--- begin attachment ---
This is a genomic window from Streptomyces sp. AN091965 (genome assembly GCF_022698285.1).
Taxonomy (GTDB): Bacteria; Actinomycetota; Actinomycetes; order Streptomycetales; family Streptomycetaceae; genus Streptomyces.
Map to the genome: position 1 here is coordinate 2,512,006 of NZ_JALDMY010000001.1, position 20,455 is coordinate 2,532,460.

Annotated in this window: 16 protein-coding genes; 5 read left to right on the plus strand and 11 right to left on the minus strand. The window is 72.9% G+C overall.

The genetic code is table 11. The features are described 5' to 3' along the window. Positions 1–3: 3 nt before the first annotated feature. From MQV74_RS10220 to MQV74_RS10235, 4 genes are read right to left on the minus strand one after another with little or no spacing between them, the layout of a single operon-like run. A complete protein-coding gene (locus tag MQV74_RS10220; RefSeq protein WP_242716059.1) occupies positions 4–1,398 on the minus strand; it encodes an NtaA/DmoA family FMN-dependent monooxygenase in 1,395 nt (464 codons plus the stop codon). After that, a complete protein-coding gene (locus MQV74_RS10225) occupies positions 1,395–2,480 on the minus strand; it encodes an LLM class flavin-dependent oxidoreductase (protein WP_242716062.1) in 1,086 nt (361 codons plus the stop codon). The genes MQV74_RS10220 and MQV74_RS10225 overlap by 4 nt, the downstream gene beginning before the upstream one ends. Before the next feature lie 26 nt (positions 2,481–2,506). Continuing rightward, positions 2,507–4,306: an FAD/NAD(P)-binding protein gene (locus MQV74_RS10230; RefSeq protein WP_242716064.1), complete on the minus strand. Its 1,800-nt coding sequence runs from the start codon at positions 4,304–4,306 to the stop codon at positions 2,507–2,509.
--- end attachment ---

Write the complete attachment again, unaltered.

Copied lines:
This is a genomic window from Streptomyces sp. AN091965 (genome assembly GCF_022698285.1).
Taxonomy (GTDB): Bacteria; Actinomycetota; Actinomycetes; order Streptomycetales; family Streptomycetaceae; genus Streptomyces.
Map to the genome: position 1 here is coordinate 2,512,006 of NZ_JALDMY010000001.1, position 20,455 is coordinate 2,532,460.

Annotated in this window: 16 protein-coding genes; 5 read left to right on the plus strand and 11 right to left on the minus strand. The window is 72.9% G+C overall.

The genetic code is table 11. The features are described 5' to 3' along the window. Positions 1–3: 3 nt before the first annotated feature. From MQV74_RS10220 to MQV74_RS10235, 4 genes are read right to left on the minus strand one after another with little or no spacing between them, the layout of a single operon-like run. A complete protein-coding gene (locus tag MQV74_RS10220; RefSeq protein WP_242716059.1) occupies positions 4–1,398 on the minus strand; it encodes an NtaA/DmoA family FMN-dependent monooxygenase in 1,395 nt (464 codons plus the stop codon). After that, a complete protein-coding gene (locus MQV74_RS10225) occupies positions 1,395–2,480 on the minus strand; it encodes an LLM class flavin-dependent oxidoreductase (protein WP_242716062.1) in 1,086 nt (361 codons plus the stop codon). The genes MQV74_RS10220 and MQV74_RS10225 overlap by 4 nt, the downstream gene beginning before the upstream one ends. Before the next feature lie 26 nt (positions 2,481–2,506). Continuing rightward, positions 2,507–4,306: an FAD/NAD(P)-binding protein gene (locus MQV74_RS10230; RefSeq protein WP_242716064.1), complete on the minus strand. Its 1,800-nt coding sequence runs from the start codon at positions 4,304–4,306 to the stop codon at positions 2,507–2,509.